I've mentioned before that I dislike the East/West dichotomy that seems to have developed in Bend over the last 20 years or so. I've doubted whether it's all that true; or based more on false pretenses (such as the often claimed advantage of being able to "walk or bike" to all the wonderful westside amenities, when it appears to me that westsiders jump in their cars to do errands just like everyone else...)
Pretense seems to be the right word. There is s snobbish quality to the "West is Best" claims that puts me off. (I live in the Williamson Park neighborhood of Bend -- nice big lots, nice homes, nicely maintained.)
So I was all ready to argue with the map of "two cities" that the Bulletin published this morning.
But those red colors saturating the east side would seem to be hard to argue with.
But...is it really a meaningful measure? Land values compared to property tax values?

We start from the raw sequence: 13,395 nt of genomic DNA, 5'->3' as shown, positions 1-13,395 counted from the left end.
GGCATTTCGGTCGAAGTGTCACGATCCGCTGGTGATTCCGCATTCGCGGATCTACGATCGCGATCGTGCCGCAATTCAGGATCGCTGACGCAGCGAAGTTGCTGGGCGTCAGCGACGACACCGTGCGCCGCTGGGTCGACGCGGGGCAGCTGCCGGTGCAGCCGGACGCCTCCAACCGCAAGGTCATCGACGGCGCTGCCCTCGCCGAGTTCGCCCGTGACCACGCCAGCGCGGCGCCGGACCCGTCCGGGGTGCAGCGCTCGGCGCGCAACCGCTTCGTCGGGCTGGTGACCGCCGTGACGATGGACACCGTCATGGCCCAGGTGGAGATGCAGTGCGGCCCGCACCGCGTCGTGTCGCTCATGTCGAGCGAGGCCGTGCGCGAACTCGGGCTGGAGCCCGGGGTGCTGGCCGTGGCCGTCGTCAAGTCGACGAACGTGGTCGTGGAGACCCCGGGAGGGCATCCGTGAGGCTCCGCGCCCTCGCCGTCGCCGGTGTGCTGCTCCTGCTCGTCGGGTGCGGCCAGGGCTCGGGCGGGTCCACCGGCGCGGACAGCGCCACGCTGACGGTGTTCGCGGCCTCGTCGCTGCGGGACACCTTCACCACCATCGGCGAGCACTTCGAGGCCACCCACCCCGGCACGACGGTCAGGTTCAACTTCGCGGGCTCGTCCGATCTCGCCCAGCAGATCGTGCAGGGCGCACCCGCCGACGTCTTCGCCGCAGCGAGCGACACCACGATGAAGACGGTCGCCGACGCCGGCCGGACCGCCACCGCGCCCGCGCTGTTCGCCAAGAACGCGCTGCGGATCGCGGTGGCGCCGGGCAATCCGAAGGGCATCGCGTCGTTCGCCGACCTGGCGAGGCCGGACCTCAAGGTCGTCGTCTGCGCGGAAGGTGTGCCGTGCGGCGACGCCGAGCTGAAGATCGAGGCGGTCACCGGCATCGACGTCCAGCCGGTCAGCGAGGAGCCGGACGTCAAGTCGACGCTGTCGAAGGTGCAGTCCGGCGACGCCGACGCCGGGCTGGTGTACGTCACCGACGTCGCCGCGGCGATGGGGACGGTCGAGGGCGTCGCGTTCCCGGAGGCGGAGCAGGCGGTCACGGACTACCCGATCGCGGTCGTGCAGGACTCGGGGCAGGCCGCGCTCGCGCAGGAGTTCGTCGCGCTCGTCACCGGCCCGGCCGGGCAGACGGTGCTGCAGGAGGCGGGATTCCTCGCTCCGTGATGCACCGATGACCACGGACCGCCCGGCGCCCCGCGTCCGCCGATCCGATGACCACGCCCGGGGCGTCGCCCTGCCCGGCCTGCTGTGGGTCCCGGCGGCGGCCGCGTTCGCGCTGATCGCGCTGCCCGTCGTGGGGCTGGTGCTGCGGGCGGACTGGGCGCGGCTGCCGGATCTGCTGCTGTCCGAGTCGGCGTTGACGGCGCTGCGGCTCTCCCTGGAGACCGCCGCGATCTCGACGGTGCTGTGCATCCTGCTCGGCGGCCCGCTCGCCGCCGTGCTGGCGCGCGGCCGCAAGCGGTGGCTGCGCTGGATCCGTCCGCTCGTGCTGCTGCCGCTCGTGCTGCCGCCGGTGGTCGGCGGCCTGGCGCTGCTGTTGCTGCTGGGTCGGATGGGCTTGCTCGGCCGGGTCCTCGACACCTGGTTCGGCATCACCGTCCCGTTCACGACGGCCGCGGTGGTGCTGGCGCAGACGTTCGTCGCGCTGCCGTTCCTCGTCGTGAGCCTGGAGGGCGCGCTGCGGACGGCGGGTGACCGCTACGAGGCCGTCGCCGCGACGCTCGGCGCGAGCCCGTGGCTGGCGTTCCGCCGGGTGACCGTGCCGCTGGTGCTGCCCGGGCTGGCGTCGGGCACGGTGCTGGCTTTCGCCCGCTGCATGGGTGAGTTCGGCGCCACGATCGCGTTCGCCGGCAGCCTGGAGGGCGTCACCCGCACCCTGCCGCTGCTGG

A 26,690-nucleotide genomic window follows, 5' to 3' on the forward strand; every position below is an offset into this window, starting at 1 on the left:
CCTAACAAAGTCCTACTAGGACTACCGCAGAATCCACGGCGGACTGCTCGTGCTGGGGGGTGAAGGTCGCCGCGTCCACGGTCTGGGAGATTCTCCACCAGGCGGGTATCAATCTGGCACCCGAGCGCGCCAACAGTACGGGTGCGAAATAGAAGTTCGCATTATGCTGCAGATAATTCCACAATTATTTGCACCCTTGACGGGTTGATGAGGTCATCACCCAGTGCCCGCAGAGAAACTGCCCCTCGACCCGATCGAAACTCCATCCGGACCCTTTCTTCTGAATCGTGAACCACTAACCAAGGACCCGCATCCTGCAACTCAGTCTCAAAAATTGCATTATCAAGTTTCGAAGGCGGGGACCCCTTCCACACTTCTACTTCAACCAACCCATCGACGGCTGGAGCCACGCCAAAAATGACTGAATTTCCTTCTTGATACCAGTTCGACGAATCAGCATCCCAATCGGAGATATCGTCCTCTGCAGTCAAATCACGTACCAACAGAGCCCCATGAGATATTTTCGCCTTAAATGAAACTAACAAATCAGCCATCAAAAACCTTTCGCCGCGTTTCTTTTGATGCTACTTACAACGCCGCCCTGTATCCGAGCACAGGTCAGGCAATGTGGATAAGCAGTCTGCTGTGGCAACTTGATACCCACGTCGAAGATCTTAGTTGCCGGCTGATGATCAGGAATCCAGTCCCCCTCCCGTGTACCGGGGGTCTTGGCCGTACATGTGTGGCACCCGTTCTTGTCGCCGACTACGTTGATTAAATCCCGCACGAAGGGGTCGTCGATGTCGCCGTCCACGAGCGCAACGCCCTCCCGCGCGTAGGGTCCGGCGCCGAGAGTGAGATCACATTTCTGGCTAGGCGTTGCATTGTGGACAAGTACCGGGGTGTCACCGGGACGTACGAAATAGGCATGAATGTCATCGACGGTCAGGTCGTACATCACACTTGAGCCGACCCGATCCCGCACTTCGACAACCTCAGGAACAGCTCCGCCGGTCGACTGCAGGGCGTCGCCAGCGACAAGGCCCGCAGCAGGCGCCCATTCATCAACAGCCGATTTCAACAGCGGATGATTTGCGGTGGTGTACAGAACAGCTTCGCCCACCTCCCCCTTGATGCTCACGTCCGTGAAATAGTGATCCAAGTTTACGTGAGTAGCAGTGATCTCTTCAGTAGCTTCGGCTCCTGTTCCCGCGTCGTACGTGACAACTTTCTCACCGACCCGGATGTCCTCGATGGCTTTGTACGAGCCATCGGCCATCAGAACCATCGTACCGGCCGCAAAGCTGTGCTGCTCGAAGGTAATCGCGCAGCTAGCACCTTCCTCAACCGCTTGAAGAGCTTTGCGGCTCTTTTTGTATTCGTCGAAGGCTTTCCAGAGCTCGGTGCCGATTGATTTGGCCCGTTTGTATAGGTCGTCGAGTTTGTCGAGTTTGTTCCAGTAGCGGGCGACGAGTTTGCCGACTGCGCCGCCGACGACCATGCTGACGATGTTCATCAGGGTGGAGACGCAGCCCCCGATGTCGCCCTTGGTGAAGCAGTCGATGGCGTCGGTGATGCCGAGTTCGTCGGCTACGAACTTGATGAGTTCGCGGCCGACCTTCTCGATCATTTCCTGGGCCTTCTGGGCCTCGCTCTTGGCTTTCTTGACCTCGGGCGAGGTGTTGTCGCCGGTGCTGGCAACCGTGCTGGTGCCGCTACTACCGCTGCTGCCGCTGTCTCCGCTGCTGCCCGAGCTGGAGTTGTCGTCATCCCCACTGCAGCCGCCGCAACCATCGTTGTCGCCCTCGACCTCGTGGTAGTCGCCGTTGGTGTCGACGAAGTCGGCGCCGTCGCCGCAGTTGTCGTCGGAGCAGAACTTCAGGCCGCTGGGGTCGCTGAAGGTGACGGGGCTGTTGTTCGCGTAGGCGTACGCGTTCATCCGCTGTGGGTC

It seems to me the real measure of pain is whether the house buyer can afford the house he or she lives in. In other words, the foreclosure rate would seem a more accurate gauge. And the last time I saw a foreclosure map, it was spread pretty evenly.
As someone said in the article, values are "neighborhood" specific. For instance, I noticed that the most expensive part of all Bend -- the northwest hills, was saturated with almost as much pink and red as the east side.
Is it painful to the average homeowner that "vacant" lots on the east side have dropped significantly?
Like I said, I'm just not sure how it matters to the average homeowner whether the assessed value of his home has dropped.
It matters whether he can pay for it.
3 hours ago